So where does “upcycling” fit in this, you ask? Consider this: how long will you wear that piece of clothing and what will you do with it once a) it wears out, or b) you get tired of wearing it?

Some discarded clothing goes to thrift stores, about 15% according to this web site, and some is burned for energy recovery, but most ends up in the garbage. In 2014, just over 10 million tons (TONS!) of discarded clothing were sent to landfills in the USA alone.

Thus, upcycling – a way to turn clothing that would be otherwise discarded into something “new” that is desirable and fashionable and green. But upcycling is nothing new.

During the Depression of the 1930s, upcycling was born out of necessity, not out of choice. My mother grew up with it. She told stories of her mother making underclothes and boys’ shirts out of cotton flour sacks and remaking hand-me-down clothing received in relief shipments. Fortunately, my grandmother had received extensive training in all the fibre arts, including pattern-making, when she attended the Practicing School for Girls in Truro, Cornwall, England, in the late 1890s. She put that training to good use during the Depression, not only (re)making clothes for her family but also training other women how to do the same. My mother told how Grandma could look at a picture of a dress, then draft the pattern for it using newspaper and make the dress on her treadle sewing machine.

Mom in her “upcycled” suit

In 1941, Mom was hired fresh out of high school to clerk at the Bank of Toronto. She had no suitable work clothes, only the dress she wore to school and the dress she wore at home (imagine, only two dresses!), and there was no money to buy her a suit. Grandma created one by taking apart one of Grandpa’s old suits, turning the fabric and recutting it. Mom wore that suit until she earned enough to buy herself a store-bought one.

So the next time you contemplate buying that inexpensive (cheap) clothing article, look where it’s made and think of the underpaid workers labouring in conditions you wouldn’t even put your dog in. Think of the tons of waste clothing already in landfills. Think of my mother with only two dresses to her name. Think of my grandmother clothing her family during desperate times by “upcycling.”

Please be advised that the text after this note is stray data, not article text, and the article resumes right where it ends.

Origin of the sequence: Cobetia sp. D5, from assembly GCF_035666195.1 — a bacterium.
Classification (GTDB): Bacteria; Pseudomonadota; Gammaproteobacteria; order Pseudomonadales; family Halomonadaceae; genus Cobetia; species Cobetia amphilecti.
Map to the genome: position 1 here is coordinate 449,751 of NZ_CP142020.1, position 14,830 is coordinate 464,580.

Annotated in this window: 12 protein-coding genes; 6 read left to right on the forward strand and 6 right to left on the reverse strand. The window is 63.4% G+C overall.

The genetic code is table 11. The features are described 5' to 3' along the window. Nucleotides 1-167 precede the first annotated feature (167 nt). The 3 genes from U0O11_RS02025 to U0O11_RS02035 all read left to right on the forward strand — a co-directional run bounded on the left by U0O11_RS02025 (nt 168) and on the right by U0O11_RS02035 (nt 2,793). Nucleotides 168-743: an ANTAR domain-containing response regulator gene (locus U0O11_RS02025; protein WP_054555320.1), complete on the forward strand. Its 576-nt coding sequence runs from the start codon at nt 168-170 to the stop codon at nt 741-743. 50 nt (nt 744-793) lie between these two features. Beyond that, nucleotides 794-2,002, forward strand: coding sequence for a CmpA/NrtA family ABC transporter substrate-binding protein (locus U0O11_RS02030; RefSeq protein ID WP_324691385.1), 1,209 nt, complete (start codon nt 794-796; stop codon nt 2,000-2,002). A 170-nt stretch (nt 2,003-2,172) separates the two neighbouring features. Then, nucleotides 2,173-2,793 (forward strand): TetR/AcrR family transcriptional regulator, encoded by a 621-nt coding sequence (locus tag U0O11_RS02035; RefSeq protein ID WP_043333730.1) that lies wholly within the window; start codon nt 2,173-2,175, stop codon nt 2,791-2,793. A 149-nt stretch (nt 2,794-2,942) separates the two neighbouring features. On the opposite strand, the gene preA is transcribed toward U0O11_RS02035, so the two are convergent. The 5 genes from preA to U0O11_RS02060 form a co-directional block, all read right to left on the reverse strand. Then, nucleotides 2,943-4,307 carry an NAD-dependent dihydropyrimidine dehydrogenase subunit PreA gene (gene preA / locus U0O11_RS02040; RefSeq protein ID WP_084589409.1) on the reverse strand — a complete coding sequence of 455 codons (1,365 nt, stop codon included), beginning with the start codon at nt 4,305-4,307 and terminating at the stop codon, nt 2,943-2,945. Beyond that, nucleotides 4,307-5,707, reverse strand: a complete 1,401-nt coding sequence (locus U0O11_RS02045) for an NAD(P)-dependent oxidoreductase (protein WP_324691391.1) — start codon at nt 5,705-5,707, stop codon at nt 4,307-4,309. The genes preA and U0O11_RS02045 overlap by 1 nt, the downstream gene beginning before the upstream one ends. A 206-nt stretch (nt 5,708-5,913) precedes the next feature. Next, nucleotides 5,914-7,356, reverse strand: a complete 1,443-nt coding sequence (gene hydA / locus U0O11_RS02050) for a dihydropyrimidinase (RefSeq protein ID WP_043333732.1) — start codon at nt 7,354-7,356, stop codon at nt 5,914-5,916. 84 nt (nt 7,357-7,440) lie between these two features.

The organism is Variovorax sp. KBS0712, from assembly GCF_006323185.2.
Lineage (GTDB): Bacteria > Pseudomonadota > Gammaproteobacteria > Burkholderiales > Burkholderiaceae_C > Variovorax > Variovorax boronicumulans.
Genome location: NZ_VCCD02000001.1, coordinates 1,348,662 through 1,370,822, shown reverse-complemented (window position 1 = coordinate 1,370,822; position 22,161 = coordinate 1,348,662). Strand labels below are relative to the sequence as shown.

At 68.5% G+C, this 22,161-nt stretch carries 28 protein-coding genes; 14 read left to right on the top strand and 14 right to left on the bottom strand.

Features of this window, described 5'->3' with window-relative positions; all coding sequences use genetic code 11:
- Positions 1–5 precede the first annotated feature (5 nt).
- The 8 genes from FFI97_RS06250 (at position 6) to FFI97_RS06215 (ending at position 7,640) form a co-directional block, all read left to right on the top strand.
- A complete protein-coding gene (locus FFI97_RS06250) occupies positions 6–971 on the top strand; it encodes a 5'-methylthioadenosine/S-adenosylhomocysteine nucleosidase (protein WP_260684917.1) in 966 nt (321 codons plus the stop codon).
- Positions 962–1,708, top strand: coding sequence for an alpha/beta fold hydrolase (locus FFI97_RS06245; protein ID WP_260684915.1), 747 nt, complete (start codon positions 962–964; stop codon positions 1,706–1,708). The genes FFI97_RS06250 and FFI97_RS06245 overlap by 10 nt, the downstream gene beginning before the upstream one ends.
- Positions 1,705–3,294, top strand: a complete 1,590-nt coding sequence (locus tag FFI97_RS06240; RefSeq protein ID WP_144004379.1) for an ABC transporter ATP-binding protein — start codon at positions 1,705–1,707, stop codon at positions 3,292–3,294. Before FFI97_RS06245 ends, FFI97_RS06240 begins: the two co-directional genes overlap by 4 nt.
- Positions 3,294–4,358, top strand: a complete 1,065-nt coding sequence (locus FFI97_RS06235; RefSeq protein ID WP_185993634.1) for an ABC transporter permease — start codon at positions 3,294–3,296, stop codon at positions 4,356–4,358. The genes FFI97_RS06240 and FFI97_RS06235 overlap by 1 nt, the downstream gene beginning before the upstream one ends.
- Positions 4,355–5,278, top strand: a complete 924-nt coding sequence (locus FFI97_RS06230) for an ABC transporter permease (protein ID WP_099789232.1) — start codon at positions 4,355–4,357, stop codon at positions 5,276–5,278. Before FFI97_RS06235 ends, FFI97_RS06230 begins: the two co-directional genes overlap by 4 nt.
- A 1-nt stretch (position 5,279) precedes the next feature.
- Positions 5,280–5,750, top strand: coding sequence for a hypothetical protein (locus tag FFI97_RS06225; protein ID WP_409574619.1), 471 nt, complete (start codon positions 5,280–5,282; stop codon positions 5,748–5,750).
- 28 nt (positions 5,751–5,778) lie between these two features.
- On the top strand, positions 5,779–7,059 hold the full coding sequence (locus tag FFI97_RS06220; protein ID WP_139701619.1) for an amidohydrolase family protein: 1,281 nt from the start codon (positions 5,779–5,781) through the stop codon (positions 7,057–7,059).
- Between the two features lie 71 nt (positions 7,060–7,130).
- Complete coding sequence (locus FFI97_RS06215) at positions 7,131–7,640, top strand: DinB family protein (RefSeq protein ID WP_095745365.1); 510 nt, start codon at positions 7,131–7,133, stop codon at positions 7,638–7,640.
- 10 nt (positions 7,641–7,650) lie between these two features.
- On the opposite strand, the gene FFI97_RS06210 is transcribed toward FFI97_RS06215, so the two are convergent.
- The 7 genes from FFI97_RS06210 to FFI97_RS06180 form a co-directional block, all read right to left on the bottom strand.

Just think.

#FastFashion #Upcycling #DepressionEra #GoingGreen #Relief #SweatShops #RanaPlaza #TazreenFashions #Recycling #MakingDo #HighamFamilyHistory #ClothingInLandfills #DisposableFashion #DiscardedClothing #MargaretGHanna

Mothers’ Letters (1942)

I sat at the kitchen table and stared at the letters before me. Outside, the dog barked and then the tractor started up. Caleb was heading out to finish the summerfallow now that he was back from town with groceries and mail. I could faintly hear Maisie and Betty in the garden, weeding and laughing about something. Their voices drifted in and out with the breeze. The fire snapped in the stove just as the kettle began to steam so I got up, poured the water in the tea pot and brought it over to the table. Anything to delay the inevitable.

I continued to stare at the letters as I poured some milk and tea into the cup. I knew what was in them before I opened them. They were yet more letters from mothers asking for words of comfort when there were no words of comfort to give.

Dear Mrs. Higham, I heard about your son on the radio . . .

I sipped some tea then reached for the first letter. It was from somewhere in Ontario. I’d received so many letters like this.

Dear Mrs. Higham, I am so sorry to bother you but . . .

I wondered what perverse fate had saved John and his crew from death while others had perished. I knew what it was like to worry about your son serving overseas. How many times had I felt my stomach tighten as Lorne Greene – the Voice of Doom, they called him – read the list of men who were killed, and then breathed a sigh of relief when John’s name had not been mentioned.

Dear Mrs. Higham, My son is a rear gunner in the RCAF, and I was wondering . . .

How many times had I waited for a letter from John? Each time Caleb came back empty-handed, I had taken that as a sign of the worst. And then rejoiced when a letter finally did arrive. At least he was still alive the day he wrote the letter, I’d think. His letters were often censored – black strips blocking out dates or places or missions. What we learned from those letters had little to do with the war. He’d visited Dorothy and thought her daughter Anne was “quite a smart young lady.” Caleb’s brother Len would let him have one beer “on the house.” And then there’d be a long, tense, anxious wait until the next letter arrived, each one a sign that we had not lost him. Yet.

Dear Mrs. A_______, Your son died bravely and do not think he died in vain because he was fighting for you . . .

So, I was well-acquainted with those worries, but not with the sadness and uncertainty of not knowing what had happened to your son, a son who was now “Missing in Action.” That was why those mothers wrote me. Did they think I knew even though no one else knew? Or didn’t know for certain, or knew but wouldn’t say?

Dear Mrs. D______, I cannot possibly understand your grief, but . . .